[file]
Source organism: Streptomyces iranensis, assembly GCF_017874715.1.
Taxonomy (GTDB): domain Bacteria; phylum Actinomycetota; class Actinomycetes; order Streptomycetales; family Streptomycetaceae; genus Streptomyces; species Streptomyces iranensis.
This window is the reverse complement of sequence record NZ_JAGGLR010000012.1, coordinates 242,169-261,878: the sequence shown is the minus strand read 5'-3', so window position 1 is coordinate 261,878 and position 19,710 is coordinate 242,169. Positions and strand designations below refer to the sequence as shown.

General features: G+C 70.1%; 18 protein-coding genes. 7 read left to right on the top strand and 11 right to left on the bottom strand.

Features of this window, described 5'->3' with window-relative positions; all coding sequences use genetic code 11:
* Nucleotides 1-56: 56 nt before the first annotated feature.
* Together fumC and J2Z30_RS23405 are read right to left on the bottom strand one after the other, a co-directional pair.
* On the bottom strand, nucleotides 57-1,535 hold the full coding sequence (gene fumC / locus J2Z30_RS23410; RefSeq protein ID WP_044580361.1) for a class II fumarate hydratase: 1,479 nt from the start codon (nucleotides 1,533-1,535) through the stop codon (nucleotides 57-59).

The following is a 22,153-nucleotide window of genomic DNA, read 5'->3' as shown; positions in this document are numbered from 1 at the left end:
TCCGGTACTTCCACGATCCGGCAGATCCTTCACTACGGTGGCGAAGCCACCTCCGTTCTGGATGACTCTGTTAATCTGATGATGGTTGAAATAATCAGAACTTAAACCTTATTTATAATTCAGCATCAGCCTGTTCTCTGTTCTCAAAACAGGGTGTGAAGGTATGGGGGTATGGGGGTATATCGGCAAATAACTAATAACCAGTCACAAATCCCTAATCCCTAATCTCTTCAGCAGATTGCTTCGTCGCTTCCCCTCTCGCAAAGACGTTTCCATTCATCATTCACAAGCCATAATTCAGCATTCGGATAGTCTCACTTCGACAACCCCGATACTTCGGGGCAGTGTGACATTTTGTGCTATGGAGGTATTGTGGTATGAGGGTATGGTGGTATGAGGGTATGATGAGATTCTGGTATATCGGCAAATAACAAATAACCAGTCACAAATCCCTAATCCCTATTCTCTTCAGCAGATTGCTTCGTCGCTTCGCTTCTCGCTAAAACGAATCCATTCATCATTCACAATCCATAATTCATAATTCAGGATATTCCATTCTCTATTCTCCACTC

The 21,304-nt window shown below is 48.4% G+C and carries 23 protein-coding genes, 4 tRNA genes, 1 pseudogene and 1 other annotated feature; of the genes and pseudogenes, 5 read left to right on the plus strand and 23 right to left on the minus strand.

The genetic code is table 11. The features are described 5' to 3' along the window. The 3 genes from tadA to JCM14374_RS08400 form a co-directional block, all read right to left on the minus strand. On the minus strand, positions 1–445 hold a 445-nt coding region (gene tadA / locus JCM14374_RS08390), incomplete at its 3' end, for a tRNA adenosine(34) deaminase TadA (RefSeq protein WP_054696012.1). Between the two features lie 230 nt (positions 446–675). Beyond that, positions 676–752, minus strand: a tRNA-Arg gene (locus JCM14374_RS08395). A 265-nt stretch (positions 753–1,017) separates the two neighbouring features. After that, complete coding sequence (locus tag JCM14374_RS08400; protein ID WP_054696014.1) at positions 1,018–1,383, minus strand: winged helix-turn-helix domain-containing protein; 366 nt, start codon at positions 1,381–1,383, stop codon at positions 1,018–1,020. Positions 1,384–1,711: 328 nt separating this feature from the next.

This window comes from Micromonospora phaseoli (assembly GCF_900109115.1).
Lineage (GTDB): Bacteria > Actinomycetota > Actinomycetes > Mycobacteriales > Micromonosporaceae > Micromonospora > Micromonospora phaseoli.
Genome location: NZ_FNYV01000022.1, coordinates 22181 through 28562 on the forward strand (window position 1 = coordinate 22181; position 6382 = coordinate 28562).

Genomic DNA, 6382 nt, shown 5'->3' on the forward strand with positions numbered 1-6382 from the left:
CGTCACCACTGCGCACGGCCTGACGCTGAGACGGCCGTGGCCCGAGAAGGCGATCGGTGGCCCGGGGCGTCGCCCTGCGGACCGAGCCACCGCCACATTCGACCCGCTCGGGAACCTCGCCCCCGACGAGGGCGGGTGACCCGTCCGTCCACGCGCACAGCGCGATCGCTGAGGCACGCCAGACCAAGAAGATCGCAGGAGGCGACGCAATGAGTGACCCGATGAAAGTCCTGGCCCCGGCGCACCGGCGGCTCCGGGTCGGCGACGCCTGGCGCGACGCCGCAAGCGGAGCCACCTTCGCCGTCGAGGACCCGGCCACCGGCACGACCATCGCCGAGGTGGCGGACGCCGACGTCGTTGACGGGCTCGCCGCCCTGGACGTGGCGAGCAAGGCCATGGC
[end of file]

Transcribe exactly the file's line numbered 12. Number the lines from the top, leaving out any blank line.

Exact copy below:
The genetic code is table 11. The features are described 5' to 3' along the window. The 3 genes from tadA to JCM14374_RS08400 form a co-directional block, all read right to left on the minus strand. On the minus strand, positions 1–445 hold a 445-nt coding region (gene tadA / locus JCM14374_RS08390), incomplete at its 3' end, for a tRNA adenosine(34) deaminase TadA (RefSeq protein WP_054696012.1). Between the two features lie 230 nt (positions 446–675). Beyond that, positions 676–752, minus strand: a tRNA-Arg gene (locus JCM14374_RS08395). A 265-nt stretch (positions 753–1,017) separates the two neighbouring features. After that, complete coding sequence (locus tag JCM14374_RS08400; protein ID WP_054696014.1) at positions 1,018–1,383, minus strand: winged helix-turn-helix domain-containing protein; 366 nt, start codon at positions 1,381–1,383, stop codon at positions 1,018–1,020. Positions 1,384–1,711: 328 nt separating this feature from the next.